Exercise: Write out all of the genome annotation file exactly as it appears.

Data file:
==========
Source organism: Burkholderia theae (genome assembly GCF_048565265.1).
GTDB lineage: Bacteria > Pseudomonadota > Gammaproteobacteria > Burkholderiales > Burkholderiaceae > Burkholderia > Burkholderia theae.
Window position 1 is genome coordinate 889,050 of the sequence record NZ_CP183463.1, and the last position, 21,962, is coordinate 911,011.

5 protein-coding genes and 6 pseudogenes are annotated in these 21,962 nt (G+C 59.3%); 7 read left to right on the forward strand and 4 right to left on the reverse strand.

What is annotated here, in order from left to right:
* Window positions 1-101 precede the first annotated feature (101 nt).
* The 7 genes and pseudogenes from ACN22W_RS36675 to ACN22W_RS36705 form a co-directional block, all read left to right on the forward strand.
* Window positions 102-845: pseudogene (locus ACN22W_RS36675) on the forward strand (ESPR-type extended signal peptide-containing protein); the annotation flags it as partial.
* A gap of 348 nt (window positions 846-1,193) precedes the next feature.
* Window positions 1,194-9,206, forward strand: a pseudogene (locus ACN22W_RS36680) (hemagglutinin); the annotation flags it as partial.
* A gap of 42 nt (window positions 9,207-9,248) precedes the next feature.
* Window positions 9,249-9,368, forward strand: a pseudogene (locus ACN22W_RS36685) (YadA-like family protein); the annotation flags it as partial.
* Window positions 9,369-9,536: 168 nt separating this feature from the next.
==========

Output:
Source organism: Burkholderia theae (genome assembly GCF_048565265.1).
GTDB lineage: Bacteria > Pseudomonadota > Gammaproteobacteria > Burkholderiales > Burkholderiaceae > Burkholderia > Burkholderia theae.
Window position 1 is genome coordinate 889,050 of the sequence record NZ_CP183463.1, and the last position, 21,962, is coordinate 911,011.

5 protein-coding genes and 6 pseudogenes are annotated in these 21,962 nt (G+C 59.3%); 7 read left to right on the forward strand and 4 right to left on the reverse strand.

What is annotated here, in order from left to right:
* Window positions 1-101 precede the first annotated feature (101 nt).
* The 7 genes and pseudogenes from ACN22W_RS36675 to ACN22W_RS36705 form a co-directional block, all read left to right on the forward strand.
* Window positions 102-845: pseudogene (locus ACN22W_RS36675) on the forward strand (ESPR-type extended signal peptide-containing protein); the annotation flags it as partial.
* A gap of 348 nt (window positions 846-1,193) precedes the next feature.
* Window positions 1,194-9,206, forward strand: a pseudogene (locus ACN22W_RS36680) (hemagglutinin); the annotation flags it as partial.
* A gap of 42 nt (window positions 9,207-9,248) precedes the next feature.
* Window positions 9,249-9,368, forward strand: a pseudogene (locus ACN22W_RS36685) (YadA-like family protein); the annotation flags it as partial.
* Window positions 9,369-9,536: 168 nt separating this feature from the next.